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Lorenzo ready for new season


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Lorenzo ready for new season

In 2012, Jorge Lorenzo became the Moto GP World Champion for the second time. The 25 year old Spanish rider had consistent good results and in the second half of the season had a really strong Dani Pedrosa hot on his heels. Lorenzo may have lost a few races but he was victorious in the end. He is working hard during this Winter break preparing for the new season when he will once again share the Yamaha box with Valentino Rossi. What will this next season be like – who will be the number 1 rider – and what will the future hold for Mallorca’s warrior?

Euronews met up with him to find the answers to these questions and much more.

Euronews: ‘‘Jorge, who’s going to win the 2013 World Championship?’‘

Jorge Lorenzo: ‘‘I don’t know, I’d like to see into the future, but I haven’t got that super power. I’d like to be the winner and I’ll fight to win. I’ll work hard, race after race. But at the moment I really don’t know. The big favourites will be me, Dani Pedrosa, Valentino Rossi and Marc Marquez.’‘

Euronews: ‘‘In the first test session in Sepang earlier this month you were second. Are you satisfied and how’s the feeling with the Yamaha M1?’‘

Jorge Lorenzo: ‘‘Really positive. It’s always important to test all the parts, cause this bike will more or less be the right one for the whole year. We improved the chassis, so the bike is faster now in the curves, but there is still something missing in the engine. We’re going to work on it now. It needs more power with greater acceleration on the straight.’‘

Euronews: ‘‘Your first experience having Rossi as your teammate in Yamaha didn’t go so well. The wall inside the box became a big talking point. Will it be there again?’‘

Jorge Lorenzo: ‘‘There won’t be any wall this season and I think it was given too much importance when it was there. It got too much media coverage with Yamaha being the first team to put up a wall between two riders. I always said it was really easy to cross. You just had to take a few steps behind or in front of it and you could get to the other side. I think it was more for the media than anything else.’‘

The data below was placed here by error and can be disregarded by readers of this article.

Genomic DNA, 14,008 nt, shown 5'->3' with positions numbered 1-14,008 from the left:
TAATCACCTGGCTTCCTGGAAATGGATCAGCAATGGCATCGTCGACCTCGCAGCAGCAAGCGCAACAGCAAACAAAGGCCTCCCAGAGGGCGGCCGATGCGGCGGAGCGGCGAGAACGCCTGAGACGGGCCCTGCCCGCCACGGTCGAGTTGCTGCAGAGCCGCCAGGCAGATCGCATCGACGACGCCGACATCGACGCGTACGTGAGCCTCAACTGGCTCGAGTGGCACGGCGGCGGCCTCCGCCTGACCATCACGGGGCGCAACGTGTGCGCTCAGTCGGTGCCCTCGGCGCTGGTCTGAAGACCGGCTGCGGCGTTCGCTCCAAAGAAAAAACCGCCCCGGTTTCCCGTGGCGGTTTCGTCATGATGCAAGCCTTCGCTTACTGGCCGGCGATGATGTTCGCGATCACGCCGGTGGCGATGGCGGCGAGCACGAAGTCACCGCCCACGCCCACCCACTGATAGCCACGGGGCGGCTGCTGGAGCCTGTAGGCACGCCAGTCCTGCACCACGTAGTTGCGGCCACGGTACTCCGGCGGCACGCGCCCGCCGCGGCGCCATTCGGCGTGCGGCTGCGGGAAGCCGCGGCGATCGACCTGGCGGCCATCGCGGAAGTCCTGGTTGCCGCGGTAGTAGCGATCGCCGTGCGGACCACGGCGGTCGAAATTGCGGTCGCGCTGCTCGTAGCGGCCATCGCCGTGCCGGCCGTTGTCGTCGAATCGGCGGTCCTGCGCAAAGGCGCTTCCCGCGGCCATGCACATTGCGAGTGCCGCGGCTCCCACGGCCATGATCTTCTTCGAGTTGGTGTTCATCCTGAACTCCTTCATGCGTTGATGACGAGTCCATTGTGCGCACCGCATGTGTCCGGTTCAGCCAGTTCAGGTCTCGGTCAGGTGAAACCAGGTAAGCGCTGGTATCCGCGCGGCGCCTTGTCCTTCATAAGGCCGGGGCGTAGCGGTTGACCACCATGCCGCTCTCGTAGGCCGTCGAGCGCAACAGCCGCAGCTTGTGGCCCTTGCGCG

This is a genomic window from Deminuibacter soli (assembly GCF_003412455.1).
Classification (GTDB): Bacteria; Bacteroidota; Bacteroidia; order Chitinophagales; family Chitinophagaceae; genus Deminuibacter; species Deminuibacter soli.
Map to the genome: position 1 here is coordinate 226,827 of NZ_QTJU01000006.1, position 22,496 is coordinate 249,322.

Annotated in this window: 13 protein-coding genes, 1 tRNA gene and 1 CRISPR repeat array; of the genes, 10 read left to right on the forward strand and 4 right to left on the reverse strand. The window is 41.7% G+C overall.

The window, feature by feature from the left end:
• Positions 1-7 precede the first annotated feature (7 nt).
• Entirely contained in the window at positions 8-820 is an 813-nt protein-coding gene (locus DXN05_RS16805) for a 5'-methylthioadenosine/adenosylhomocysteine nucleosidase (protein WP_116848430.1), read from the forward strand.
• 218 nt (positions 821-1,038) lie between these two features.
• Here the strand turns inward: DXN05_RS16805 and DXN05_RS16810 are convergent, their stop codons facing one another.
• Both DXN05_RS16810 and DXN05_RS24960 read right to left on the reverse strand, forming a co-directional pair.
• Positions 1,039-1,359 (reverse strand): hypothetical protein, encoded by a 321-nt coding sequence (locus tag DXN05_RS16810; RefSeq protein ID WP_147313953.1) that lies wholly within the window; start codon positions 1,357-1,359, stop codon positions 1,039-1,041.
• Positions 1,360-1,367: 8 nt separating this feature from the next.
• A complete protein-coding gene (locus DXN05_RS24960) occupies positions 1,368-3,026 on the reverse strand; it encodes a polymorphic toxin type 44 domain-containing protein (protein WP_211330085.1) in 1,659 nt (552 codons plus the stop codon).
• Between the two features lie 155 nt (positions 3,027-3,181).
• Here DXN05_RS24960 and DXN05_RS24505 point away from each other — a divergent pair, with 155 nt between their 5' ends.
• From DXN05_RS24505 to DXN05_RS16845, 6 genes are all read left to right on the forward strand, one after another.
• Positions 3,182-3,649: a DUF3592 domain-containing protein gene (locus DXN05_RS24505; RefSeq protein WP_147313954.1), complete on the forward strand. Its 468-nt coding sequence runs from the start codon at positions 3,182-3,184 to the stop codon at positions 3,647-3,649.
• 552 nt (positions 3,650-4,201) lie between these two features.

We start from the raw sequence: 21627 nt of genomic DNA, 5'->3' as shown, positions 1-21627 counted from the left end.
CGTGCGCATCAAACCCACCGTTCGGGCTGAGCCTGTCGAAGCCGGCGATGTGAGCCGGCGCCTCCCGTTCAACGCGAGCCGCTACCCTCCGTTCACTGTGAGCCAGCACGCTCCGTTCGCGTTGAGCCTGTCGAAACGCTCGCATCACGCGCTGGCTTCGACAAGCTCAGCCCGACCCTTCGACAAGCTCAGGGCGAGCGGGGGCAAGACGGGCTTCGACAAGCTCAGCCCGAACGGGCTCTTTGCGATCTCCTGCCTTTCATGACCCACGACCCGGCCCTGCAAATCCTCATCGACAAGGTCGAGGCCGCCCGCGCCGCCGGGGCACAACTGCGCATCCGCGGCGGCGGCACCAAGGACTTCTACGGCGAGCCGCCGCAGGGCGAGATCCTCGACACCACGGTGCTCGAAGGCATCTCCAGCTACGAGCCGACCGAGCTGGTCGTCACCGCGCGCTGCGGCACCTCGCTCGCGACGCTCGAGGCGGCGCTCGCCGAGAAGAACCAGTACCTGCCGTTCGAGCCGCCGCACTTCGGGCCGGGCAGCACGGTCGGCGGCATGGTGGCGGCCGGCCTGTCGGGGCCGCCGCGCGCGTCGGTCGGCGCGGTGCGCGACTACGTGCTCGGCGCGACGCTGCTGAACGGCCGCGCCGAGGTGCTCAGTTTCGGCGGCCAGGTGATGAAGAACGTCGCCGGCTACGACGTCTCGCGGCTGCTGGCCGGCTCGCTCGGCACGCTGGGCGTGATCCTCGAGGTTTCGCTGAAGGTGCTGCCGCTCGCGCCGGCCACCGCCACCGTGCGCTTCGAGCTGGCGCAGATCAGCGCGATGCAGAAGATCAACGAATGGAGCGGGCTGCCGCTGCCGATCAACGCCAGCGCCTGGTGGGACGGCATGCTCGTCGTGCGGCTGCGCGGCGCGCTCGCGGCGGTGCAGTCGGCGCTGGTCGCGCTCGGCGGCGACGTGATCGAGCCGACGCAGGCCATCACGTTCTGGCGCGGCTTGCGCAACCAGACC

Euronews: ‘‘Will there be any secrets between you, though? And who will be the number 1?’‘ Jorge Lorenzo: ‘‘No secrets this time… and about the number 1… well, there won’t be a number 1! In Yamaha, there’s no number 1 or number 2, Both riders are always given the same equipment. When I arrived in MotoGP, I was 20 years old, Valentino (Rossi) was at the top winning a lot of races and championships, and at that time I didn’t feel in any way that I was number 2. Now, that he’s coming back after two quite disappointing years for him, I don’t feel I’m the number 1 either.’‘

Euronews: ‘‘Jorge, what if, at the end of next season, you’re out of the title battle, with Rossi still in? Would you help him to win?’‘

Jorge Lorenzo: ‘‘Yes, I would because we’re in the same team, we represent the same brand. If Yamaha wins, it’s better for both of us.’‘

Euronews: ‘‘Let’s look back at the 2012 season. When did you really feel that you were going to win the Championship?’‘

Jorge Lorenzo: ‘‘Right at the very beginning. When I tried the new M1, I immediately saw that the bike had great potential and that we could win. When I won the first race in Qatar, it proved to me I was right. The Championship was long, but I could tell it would be easier than 2011, a really irregular season. But there was a long way to go.’‘

Euronews: ‘‘Above all, because Dani Pedrosa had an impressive second half of the season, with 6 victories in the last 8 races. Were you worried he could snatch the title away from you?’‘